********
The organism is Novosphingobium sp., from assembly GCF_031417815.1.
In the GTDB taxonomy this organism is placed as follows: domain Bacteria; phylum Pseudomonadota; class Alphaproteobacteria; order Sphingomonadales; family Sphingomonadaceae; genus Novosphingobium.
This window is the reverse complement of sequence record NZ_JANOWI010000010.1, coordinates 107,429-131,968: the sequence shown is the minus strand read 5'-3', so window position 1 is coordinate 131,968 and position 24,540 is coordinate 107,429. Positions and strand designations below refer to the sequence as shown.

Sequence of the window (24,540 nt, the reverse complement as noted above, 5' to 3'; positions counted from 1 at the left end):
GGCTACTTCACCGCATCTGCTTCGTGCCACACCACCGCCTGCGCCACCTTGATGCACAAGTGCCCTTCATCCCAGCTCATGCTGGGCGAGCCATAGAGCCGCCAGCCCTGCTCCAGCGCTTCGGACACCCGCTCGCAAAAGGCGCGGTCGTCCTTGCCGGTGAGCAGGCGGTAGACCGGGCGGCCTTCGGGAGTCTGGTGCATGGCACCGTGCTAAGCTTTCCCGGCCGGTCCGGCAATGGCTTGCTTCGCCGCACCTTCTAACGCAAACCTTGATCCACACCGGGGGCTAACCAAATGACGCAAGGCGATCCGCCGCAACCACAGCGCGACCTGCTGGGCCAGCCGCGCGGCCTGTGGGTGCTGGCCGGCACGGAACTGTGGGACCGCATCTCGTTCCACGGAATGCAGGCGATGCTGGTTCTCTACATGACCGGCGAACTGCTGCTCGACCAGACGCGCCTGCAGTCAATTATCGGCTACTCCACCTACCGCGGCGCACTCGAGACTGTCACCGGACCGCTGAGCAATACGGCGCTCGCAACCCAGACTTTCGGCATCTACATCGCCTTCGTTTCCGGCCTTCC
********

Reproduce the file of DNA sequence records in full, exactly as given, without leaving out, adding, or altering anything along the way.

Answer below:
The organism is Novosphingobium sp., from assembly GCF_031417815.1.
In the GTDB taxonomy this organism is placed as follows: domain Bacteria; phylum Pseudomonadota; class Alphaproteobacteria; order Sphingomonadales; family Sphingomonadaceae; genus Novosphingobium.
This window is the reverse complement of sequence record NZ_JANOWI010000010.1, coordinates 107,429-131,968: the sequence shown is the minus strand read 5'-3', so window position 1 is coordinate 131,968 and position 24,540 is coordinate 107,429. Positions and strand designations below refer to the sequence as shown.

Sequence of the window (24,540 nt, the reverse complement as noted above, 5' to 3'; positions counted from 1 at the left end):
GGCTACTTCACCGCATCTGCTTCGTGCCACACCACCGCCTGCGCCACCTTGATGCACAAGTGCCCTTCATCCCAGCTCATGCTGGGCGAGCCATAGAGCCGCCAGCCCTGCTCCAGCGCTTCGGACACCCGCTCGCAAAAGGCGCGGTCGTCCTTGCCGGTGAGCAGGCGGTAGACCGGGCGGCCTTCGGGAGTCTGGTGCATGGCACCGTGCTAAGCTTTCCCGGCCGGTCCGGCAATGGCTTGCTTCGCCGCACCTTCTAACGCAAACCTTGATCCACACCGGGGGCTAACCAAATGACGCAAGGCGATCCGCCGCAACCACAGCGCGACCTGCTGGGCCAGCCGCGCGGCCTGTGGGTGCTGGCCGGCACGGAACTGTGGGACCGCATCTCGTTCCACGGAATGCAGGCGATGCTGGTTCTCTACATGACCGGCGAACTGCTGCTCGACCAGACGCGCCTGCAGTCAATTATCGGCTACTCCACCTACCGCGGCGCACTCGAGACTGTCACCGGACCGCTGAGCAATACGGCGCTCGCAACCCAGACTTTCGGCATCTACATCGCCTTCGTTTCCGGCCTTCC